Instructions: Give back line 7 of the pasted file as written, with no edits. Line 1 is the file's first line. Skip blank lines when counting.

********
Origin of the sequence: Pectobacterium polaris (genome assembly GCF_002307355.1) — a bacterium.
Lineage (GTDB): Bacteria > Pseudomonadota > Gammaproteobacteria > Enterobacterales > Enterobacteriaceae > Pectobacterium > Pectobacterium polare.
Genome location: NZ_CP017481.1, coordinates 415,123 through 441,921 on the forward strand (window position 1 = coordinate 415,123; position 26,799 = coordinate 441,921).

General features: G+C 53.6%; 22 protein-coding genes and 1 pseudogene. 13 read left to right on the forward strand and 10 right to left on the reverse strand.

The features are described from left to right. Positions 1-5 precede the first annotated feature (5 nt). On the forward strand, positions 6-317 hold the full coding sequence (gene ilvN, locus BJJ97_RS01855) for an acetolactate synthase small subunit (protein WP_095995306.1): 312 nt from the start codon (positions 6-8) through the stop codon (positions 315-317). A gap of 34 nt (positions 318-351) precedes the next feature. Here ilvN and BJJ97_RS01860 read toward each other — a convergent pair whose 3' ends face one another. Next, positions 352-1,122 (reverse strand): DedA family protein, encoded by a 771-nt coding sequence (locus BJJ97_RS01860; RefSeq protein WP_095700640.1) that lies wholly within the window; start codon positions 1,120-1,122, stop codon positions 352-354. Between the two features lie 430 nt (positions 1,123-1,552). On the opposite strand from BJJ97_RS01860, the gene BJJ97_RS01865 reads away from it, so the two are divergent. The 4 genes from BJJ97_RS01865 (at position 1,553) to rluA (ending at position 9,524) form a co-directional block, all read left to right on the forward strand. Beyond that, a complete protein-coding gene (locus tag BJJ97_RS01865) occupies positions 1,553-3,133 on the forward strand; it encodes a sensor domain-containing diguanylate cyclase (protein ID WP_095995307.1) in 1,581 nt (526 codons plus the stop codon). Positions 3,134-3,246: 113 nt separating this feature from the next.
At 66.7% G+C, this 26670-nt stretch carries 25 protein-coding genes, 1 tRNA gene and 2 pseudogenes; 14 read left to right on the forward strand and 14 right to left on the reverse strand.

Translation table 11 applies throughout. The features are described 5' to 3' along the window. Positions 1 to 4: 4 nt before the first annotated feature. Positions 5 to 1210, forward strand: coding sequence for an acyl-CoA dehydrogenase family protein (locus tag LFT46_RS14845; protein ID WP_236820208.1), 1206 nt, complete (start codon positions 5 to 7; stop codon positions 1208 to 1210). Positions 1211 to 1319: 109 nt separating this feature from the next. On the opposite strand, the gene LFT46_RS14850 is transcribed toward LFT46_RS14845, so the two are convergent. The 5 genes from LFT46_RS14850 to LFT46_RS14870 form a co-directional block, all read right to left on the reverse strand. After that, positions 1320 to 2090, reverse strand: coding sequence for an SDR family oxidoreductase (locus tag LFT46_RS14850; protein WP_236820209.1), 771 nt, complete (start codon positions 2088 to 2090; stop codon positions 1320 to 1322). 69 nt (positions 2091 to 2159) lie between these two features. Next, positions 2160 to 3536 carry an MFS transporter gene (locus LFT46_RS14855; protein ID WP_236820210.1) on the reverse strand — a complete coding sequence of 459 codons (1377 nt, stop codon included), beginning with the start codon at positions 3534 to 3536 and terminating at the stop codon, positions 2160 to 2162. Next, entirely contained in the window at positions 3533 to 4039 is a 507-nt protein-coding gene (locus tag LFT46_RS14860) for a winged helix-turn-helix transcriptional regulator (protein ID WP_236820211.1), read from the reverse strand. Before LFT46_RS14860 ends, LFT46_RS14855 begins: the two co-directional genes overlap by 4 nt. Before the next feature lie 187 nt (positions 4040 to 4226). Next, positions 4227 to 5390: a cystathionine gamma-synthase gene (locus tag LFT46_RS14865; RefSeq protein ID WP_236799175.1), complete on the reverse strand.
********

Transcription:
Translation table 11 applies throughout. The features are described 5' to 3' along the window. Positions 1 to 4: 4 nt before the first annotated feature. Positions 5 to 1210, forward strand: coding sequence for an acyl-CoA dehydrogenase family protein (locus tag LFT46_RS14845; protein ID WP_236820208.1), 1206 nt, complete (start codon positions 5 to 7; stop codon positions 1208 to 1210). Positions 1211 to 1319: 109 nt separating this feature from the next. On the opposite strand, the gene LFT46_RS14850 is transcribed toward LFT46_RS14845, so the two are convergent. The 5 genes from LFT46_RS14850 to LFT46_RS14870 form a co-directional block, all read right to left on the reverse strand. After that, positions 1320 to 2090, reverse strand: coding sequence for an SDR family oxidoreductase (locus tag LFT46_RS14850; protein WP_236820209.1), 771 nt, complete (start codon positions 2088 to 2090; stop codon positions 1320 to 1322). 69 nt (positions 2091 to 2159) lie between these two features. Next, positions 2160 to 3536 carry an MFS transporter gene (locus LFT46_RS14855; protein ID WP_236820210.1) on the reverse strand — a complete coding sequence of 459 codons (1377 nt, stop codon included), beginning with the start codon at positions 3534 to 3536 and terminating at the stop codon, positions 2160 to 2162. Next, entirely contained in the window at positions 3533 to 4039 is a 507-nt protein-coding gene (locus tag LFT46_RS14860) for a winged helix-turn-helix transcriptional regulator (protein ID WP_236820211.1), read from the reverse strand. Before LFT46_RS14860 ends, LFT46_RS14855 begins: the two co-directional genes overlap by 4 nt. Before the next feature lie 187 nt (positions 4040 to 4226). Next, positions 4227 to 5390: a cystathionine gamma-synthase gene (locus tag LFT46_RS14865; RefSeq protein ID WP_236799175.1), complete on the reverse strand.